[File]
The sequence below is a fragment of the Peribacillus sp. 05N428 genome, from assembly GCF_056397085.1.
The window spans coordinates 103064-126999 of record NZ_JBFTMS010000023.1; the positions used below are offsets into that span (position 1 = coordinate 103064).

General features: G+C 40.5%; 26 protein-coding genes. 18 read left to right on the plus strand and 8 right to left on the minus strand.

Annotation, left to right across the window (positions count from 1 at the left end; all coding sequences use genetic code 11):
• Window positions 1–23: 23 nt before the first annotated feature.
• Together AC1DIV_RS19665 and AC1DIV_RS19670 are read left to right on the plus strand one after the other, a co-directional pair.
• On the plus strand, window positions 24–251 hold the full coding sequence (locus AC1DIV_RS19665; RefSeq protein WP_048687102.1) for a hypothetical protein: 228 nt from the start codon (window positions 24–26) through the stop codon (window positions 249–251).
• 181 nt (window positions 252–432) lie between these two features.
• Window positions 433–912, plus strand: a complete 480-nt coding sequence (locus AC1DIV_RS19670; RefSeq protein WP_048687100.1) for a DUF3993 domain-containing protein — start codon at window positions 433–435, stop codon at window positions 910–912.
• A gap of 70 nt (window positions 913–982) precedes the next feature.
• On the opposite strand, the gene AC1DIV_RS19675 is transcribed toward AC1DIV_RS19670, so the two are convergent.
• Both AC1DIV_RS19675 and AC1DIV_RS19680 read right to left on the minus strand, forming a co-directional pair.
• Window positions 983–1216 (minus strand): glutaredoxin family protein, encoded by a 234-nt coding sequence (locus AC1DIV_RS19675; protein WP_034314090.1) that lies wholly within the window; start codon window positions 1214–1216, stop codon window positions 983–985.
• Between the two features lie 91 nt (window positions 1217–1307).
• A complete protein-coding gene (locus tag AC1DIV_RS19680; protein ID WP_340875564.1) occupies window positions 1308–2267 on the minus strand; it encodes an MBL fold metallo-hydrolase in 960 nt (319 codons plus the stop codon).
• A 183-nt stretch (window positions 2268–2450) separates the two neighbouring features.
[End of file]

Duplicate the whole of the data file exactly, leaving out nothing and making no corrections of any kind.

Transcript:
The sequence below is a fragment of the Peribacillus sp. 05N428 genome, from assembly GCF_056397085.1.
The window spans coordinates 103064-126999 of record NZ_JBFTMS010000023.1; the positions used below are offsets into that span (position 1 = coordinate 103064).

General features: G+C 40.5%; 26 protein-coding genes. 18 read left to right on the plus strand and 8 right to left on the minus strand.

Annotation, left to right across the window (positions count from 1 at the left end; all coding sequences use genetic code 11):
• Window positions 1–23: 23 nt before the first annotated feature.
• Together AC1DIV_RS19665 and AC1DIV_RS19670 are read left to right on the plus strand one after the other, a co-directional pair.
• On the plus strand, window positions 24–251 hold the full coding sequence (locus AC1DIV_RS19665; RefSeq protein WP_048687102.1) for a hypothetical protein: 228 nt from the start codon (window positions 24–26) through the stop codon (window positions 249–251).
• 181 nt (window positions 252–432) lie between these two features.
• Window positions 433–912, plus strand: a complete 480-nt coding sequence (locus AC1DIV_RS19670; RefSeq protein WP_048687100.1) for a DUF3993 domain-containing protein — start codon at window positions 433–435, stop codon at window positions 910–912.
• A gap of 70 nt (window positions 913–982) precedes the next feature.
• On the opposite strand, the gene AC1DIV_RS19675 is transcribed toward AC1DIV_RS19670, so the two are convergent.
• Both AC1DIV_RS19675 and AC1DIV_RS19680 read right to left on the minus strand, forming a co-directional pair.
• Window positions 983–1216 (minus strand): glutaredoxin family protein, encoded by a 234-nt coding sequence (locus AC1DIV_RS19675; protein WP_034314090.1) that lies wholly within the window; start codon window positions 1214–1216, stop codon window positions 983–985.
• Between the two features lie 91 nt (window positions 1217–1307).
• A complete protein-coding gene (locus tag AC1DIV_RS19680; protein ID WP_340875564.1) occupies window positions 1308–2267 on the minus strand; it encodes an MBL fold metallo-hydrolase in 960 nt (319 codons plus the stop codon).
• A 183-nt stretch (window positions 2268–2450) separates the two neighbouring features.